The World Health Organization formally declared on Thursday that the worldwide outbreak of the H1N1 virus known as “swine flu” has become a Phase 6 pandemic, whose spread is officially considered unstoppable.
It is the first time in 41 years the United Nations-sponsored organization has made such an announcement.
Israel’s Health Ministry immediately issued a statement reminding the public that the upgraded Phase 6 alert did not refer to the severity of the illness itself, but rather to the rapidity and scope of its spread around the world.
The ministry noted that Israel has already made Level Six preparations, including isolating people with symptoms of the illness in their own homes instead of in hospitals.
Within days of the initial outbreak of the virus, the ministry had established a full time clinic at Ben Gurion International Airport to screen incoming travelers who exhibit symptoms of the virus. Doctors were also stationed at border crossings around the country.
WHO director Dr. Margaret Chan announced the move to Phase 6 worldwide alert after sending a notice to member countries.
She met with journalists following an emergency meeting with flu experts held at the agency’s headquarters in Geneva.
“The world is moving into the early days of its first influenza pandemic in the 21st century,” she told reporters, adding that the agency was moving its global alert to Phase 6, the highest level.
Chan added that experts at the meeting agreed unanimously that the swine flu was spreading more rapidly, and farther, than was being reported, particularly in Europe.
The virus is presently sweeping through the continent nation of Australia, where more than 1,300 cases were officially reported Thursday, and Chile, where nearly 1,700 cases were confirmed. Both countries are located in the southern hemisphere, where the ordinary flu season is in full swing.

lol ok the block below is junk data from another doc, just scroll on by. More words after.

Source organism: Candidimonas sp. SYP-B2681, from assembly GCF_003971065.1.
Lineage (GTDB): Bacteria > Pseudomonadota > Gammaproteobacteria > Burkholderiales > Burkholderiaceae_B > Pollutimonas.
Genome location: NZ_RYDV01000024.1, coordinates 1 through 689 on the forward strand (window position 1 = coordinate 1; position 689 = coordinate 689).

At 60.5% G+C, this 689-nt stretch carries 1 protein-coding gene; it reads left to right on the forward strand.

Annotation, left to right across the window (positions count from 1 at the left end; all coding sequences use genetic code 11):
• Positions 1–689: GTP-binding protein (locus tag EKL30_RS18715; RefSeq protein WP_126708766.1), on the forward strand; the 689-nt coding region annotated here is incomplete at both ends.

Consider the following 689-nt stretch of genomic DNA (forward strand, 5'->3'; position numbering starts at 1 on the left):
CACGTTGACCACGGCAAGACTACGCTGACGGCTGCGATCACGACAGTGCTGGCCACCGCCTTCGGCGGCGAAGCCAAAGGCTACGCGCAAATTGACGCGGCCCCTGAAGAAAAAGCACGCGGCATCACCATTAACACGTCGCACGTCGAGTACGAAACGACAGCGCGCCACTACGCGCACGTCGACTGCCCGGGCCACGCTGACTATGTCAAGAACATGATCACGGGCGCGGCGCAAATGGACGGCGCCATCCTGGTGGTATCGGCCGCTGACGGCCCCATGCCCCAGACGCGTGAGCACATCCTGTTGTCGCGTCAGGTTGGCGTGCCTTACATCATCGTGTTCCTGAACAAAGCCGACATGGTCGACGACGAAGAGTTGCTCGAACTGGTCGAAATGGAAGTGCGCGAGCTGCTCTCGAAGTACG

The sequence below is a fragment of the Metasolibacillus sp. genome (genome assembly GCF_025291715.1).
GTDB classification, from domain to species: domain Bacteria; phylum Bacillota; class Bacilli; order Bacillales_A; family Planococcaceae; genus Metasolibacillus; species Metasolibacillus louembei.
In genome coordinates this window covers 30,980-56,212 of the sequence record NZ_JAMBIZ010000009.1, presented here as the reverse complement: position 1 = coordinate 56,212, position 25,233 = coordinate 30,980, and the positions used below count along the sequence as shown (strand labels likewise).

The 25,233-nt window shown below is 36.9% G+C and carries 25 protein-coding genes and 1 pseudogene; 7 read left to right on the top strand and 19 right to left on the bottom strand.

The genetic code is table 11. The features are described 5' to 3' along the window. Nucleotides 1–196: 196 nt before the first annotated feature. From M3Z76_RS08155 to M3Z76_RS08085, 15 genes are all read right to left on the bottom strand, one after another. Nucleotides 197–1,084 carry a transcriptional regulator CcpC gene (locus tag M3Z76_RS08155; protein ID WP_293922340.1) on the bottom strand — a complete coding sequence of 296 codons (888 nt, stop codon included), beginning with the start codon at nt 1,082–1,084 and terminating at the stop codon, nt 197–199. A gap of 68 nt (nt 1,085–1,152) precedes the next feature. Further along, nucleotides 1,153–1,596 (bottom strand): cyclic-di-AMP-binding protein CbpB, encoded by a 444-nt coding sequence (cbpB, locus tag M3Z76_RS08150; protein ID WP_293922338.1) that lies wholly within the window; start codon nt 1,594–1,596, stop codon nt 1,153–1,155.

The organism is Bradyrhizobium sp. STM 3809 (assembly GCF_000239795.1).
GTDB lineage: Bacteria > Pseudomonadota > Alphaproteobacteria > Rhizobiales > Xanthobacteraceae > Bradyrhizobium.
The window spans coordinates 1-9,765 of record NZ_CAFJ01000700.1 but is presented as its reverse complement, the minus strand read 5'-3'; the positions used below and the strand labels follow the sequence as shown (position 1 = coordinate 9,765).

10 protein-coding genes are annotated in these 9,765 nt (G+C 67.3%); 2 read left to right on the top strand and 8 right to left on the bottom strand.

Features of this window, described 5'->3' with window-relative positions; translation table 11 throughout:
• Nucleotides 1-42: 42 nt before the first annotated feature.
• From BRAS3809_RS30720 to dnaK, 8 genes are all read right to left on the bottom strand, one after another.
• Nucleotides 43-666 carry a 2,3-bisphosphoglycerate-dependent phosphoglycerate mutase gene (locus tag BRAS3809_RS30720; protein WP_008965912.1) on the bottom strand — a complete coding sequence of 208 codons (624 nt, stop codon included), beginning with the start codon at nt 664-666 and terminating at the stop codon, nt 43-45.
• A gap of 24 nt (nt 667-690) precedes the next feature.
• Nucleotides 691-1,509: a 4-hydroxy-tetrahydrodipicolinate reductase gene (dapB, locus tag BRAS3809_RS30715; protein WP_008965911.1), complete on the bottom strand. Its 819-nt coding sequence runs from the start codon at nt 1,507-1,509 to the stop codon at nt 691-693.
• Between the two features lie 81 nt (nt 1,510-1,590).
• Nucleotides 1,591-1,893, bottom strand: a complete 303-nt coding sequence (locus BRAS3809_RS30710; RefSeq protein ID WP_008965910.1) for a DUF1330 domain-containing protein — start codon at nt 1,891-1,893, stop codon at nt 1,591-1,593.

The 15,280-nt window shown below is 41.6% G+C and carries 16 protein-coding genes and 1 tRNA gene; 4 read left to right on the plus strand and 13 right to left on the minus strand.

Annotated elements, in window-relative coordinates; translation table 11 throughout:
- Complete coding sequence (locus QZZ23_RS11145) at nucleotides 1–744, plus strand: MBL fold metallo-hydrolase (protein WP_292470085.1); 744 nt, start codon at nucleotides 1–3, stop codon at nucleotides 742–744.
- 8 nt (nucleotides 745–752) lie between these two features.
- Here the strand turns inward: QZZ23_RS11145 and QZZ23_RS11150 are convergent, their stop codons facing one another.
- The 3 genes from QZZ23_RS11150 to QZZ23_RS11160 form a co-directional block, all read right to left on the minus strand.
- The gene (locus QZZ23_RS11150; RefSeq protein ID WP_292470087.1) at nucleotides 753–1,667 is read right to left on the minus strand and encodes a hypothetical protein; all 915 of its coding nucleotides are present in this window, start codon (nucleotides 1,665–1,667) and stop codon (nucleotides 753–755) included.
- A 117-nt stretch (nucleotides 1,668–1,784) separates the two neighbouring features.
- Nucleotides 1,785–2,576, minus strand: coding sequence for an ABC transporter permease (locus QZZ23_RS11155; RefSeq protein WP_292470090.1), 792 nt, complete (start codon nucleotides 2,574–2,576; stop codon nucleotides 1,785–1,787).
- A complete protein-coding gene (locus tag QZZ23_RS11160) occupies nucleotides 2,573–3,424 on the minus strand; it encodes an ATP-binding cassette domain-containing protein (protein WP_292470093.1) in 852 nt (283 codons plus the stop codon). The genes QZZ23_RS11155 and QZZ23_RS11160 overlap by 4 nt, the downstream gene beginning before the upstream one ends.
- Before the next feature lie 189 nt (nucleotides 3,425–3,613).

WHO Assistant Director General Keiji Fukuda described the pandemic level as “moderate.” However, this time people who are not usually susceptible to the flu are also being infected, and the H1N1 virus is overtaking other, ordinary strains. Both events are common during pandemic flu outbreaks.
In addition, although normally in the northern hemisphere the flu season does not begin until the autumn months, the virus continues to spread throughout the world, indicating H1N1 is a particularly virulent strain.
According to the latest WHO statistics, the pandemic has now spread to 74 countries, infecting 28,774 people, since the first case was diagnosed in Mexico in late April. At least 141 people have died of the virus worldwide – a relatively small number, compared to the nearly 500,000 people who die from ordinary flu each year.
However, Chan warned, “Countries where outbreaks appear to have peaked should prepare for a second wave of infection.” Countries that have not yet seen cases of the swine flu, or have only had limited cases, she added, should prepare for it. “The virus is not stoppable,” she said. “I would advise them to maintain vigilance, enhance surveillance and be prepared for the arrival of the novel H1N1 in their country.”
Nonetheless, the agency has not yet issued restrictions on travel or border closures.
Nine new cases of the virus were diagnosed this week in Israel, including five which were contracted locally. Four others were diagnosed in people who became infected during visits to the United States.
Three people were admitted to Ichilov Hospital in Tel Aviv. The other six patients are being treated in Jerusalem’s Shaarei Tzedek Medical Center.
At least 77 cases of the H1N1 virus have been confirmed in Israel. Most people have had mild symptoms and almost all have since recovered completely.
Such has not been the case in the U.S., however, hardest hit by the pandemic. At least 13,217 people have been infected and 27 have died of the virus in that country.
Three deaths were reported Thursday in New York City, including a baby, a teenager and an unidentified adult in his or her 30s, bringing the city’s swine flu death toll to eight.